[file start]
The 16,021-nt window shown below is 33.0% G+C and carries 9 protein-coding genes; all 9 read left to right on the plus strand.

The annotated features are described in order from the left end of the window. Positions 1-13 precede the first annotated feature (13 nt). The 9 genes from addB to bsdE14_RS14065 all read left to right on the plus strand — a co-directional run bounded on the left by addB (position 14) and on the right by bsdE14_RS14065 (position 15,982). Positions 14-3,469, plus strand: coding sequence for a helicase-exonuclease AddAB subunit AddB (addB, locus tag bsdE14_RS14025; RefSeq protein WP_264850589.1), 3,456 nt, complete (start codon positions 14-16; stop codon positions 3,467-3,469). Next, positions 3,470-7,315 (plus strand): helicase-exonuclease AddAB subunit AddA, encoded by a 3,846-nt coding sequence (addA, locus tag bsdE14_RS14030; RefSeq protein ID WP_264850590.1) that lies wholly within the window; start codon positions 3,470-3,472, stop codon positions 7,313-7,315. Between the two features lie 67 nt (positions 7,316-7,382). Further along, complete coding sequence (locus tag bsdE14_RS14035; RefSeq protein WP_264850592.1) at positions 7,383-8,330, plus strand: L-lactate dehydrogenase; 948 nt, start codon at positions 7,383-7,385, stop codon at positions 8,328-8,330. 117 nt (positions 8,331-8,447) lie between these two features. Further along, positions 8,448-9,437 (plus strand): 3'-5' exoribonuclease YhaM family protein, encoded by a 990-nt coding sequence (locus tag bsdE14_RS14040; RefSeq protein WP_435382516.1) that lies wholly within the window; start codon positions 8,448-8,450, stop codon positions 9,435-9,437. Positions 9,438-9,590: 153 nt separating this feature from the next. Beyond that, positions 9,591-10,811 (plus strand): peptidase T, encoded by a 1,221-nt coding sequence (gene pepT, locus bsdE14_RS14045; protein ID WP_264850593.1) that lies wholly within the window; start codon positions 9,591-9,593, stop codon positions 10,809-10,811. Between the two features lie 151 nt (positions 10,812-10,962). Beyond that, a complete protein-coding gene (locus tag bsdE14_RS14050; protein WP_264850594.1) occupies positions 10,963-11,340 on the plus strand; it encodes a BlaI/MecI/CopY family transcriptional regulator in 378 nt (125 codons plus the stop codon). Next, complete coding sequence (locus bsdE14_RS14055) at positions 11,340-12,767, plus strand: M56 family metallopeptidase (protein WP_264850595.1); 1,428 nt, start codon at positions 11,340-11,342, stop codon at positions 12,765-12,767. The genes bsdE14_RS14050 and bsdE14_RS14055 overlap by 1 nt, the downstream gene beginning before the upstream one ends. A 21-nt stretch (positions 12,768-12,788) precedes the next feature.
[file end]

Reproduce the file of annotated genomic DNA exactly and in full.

The 16,021-nt window shown below is 33.0% G+C and carries 9 protein-coding genes; all 9 read left to right on the plus strand.

The annotated features are described in order from the left end of the window. Positions 1-13 precede the first annotated feature (13 nt). The 9 genes from addB to bsdE14_RS14065 all read left to right on the plus strand — a co-directional run bounded on the left by addB (position 14) and on the right by bsdE14_RS14065 (position 15,982). Positions 14-3,469, plus strand: coding sequence for a helicase-exonuclease AddAB subunit AddB (addB, locus tag bsdE14_RS14025; RefSeq protein WP_264850589.1), 3,456 nt, complete (start codon positions 14-16; stop codon positions 3,467-3,469). Next, positions 3,470-7,315 (plus strand): helicase-exonuclease AddAB subunit AddA, encoded by a 3,846-nt coding sequence (addA, locus tag bsdE14_RS14030; RefSeq protein ID WP_264850590.1) that lies wholly within the window; start codon positions 3,470-3,472, stop codon positions 7,313-7,315. Between the two features lie 67 nt (positions 7,316-7,382). Further along, complete coding sequence (locus tag bsdE14_RS14035; RefSeq protein WP_264850592.1) at positions 7,383-8,330, plus strand: L-lactate dehydrogenase; 948 nt, start codon at positions 7,383-7,385, stop codon at positions 8,328-8,330. 117 nt (positions 8,331-8,447) lie between these two features. Further along, positions 8,448-9,437 (plus strand): 3'-5' exoribonuclease YhaM family protein, encoded by a 990-nt coding sequence (locus tag bsdE14_RS14040; RefSeq protein WP_435382516.1) that lies wholly within the window; start codon positions 8,448-8,450, stop codon positions 9,435-9,437. Positions 9,438-9,590: 153 nt separating this feature from the next. Beyond that, positions 9,591-10,811 (plus strand): peptidase T, encoded by a 1,221-nt coding sequence (gene pepT, locus bsdE14_RS14045; protein ID WP_264850593.1) that lies wholly within the window; start codon positions 9,591-9,593, stop codon positions 10,809-10,811. Between the two features lie 151 nt (positions 10,812-10,962). Beyond that, a complete protein-coding gene (locus tag bsdE14_RS14050; protein WP_264850594.1) occupies positions 10,963-11,340 on the plus strand; it encodes a BlaI/MecI/CopY family transcriptional regulator in 378 nt (125 codons plus the stop codon). Next, complete coding sequence (locus bsdE14_RS14055) at positions 11,340-12,767, plus strand: M56 family metallopeptidase (protein WP_264850595.1); 1,428 nt, start codon at positions 11,340-11,342, stop codon at positions 12,765-12,767. The genes bsdE14_RS14050 and bsdE14_RS14055 overlap by 1 nt, the downstream gene beginning before the upstream one ends. A 21-nt stretch (positions 12,768-12,788) precedes the next feature.